Discussion follows.

 

 

 

138

Malik

Responds that Columbia County had a problem with the bill in the House, which is why the urban renewal language was changed.

 

 

 

149

Paul Chalmers

Testifies against HB 2299B with the construction-in-progress exemption and suggests looking at the issue over the interim.

 

 

 

183

Jim Anderson

States that they should not delay the implementation of the construction-in-progress exemption to the interim and that if the state wants to be energy independent, they need this exemption to create incentives.

 

 

 

226

Tim Carlberg

Gives timeline of the AVISTA corporation project and why they have not been successful in opening the facility.  

 

 

 

336

Sen. Hannon

Asks if Enron negotiated with Morrow County.

 

 

 

341

Carlberg

Responds that he doesn’t know, but that he has never dealt with Enron.

 

 

 

348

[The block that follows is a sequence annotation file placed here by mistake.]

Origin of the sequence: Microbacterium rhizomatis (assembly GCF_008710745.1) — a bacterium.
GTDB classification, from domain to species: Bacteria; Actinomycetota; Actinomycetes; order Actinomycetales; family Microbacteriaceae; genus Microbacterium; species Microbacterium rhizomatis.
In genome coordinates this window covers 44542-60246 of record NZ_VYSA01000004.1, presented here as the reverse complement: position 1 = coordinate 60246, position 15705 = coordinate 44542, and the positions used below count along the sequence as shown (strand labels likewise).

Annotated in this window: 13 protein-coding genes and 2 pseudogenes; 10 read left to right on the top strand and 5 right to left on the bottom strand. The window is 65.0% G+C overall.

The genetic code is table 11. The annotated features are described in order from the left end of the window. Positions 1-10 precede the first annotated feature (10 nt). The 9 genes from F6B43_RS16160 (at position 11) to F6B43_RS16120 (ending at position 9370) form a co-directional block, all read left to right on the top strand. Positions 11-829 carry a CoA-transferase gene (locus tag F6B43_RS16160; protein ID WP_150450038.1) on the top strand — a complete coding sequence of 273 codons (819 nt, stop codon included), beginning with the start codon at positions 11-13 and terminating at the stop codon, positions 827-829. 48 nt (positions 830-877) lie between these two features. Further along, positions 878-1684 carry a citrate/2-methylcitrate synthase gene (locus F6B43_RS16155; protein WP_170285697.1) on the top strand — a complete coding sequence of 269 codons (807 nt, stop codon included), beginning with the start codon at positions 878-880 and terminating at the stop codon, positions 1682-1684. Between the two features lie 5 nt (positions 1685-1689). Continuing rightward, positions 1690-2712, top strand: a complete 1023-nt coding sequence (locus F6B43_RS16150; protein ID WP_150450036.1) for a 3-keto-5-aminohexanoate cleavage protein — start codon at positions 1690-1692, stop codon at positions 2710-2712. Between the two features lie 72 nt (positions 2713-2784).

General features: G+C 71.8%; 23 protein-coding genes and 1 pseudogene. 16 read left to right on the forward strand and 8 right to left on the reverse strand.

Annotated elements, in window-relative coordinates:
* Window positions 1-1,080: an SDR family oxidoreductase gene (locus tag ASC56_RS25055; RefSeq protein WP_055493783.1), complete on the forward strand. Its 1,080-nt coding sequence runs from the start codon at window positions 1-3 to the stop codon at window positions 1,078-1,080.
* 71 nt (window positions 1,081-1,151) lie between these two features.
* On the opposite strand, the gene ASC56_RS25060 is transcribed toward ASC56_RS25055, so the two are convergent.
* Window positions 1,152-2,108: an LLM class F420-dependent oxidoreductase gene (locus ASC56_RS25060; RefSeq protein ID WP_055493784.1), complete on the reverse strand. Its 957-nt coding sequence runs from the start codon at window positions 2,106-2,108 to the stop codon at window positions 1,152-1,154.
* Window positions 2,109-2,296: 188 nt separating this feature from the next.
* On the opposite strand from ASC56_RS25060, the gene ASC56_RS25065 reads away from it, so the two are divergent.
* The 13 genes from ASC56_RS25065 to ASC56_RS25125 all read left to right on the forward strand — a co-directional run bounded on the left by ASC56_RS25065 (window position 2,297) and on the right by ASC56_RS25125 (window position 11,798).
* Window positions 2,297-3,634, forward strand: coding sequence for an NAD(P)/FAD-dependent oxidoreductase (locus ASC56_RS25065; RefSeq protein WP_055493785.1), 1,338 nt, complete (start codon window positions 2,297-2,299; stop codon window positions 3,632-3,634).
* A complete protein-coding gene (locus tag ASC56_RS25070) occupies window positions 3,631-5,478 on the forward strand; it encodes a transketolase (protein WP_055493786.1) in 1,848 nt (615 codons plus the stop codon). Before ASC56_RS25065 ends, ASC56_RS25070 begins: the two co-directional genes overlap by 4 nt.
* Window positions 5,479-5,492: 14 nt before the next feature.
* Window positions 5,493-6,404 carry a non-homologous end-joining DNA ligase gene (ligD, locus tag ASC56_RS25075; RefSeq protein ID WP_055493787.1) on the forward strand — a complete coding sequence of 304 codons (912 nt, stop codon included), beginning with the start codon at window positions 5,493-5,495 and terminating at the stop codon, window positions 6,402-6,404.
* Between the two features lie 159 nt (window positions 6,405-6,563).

Sen. Hannon

Asks if AVISTA utility owns all of the projects.

 

 

 

351

Carlberg

Responds that AVISTA owns 50 percent of the project and that a corporation out Atlanta, Georgia owns the other 50 percent.

 

 

 

354

Sen. Hannon

Asks if the other corporation has been in on the negotiations.

 

 

 

358

Carlberg

Responds negatively and states that his counterpart in the negotiations has not been available because of a death in the family.

 

 

 

372

Sen. Hannon

Asks if when Morrow County said that they haven’t been able to negotiate, they are just referring to AVISTA

 

 

 

375

Carlberg

Responds affirmatively and states that they have not entered into negotiation because they were waiting for another draft of the amendment.

 

 

 

378

Sen. Deckert

Asks how the negotiations have gone so far.

 

 

 

385

Carlberg

Responds that they have had very few conversations.

 

 

 

390

Sen. Deckert

States that his interest is to adopt the amendments if the city, county, and AVISTA don’t reach some agreement.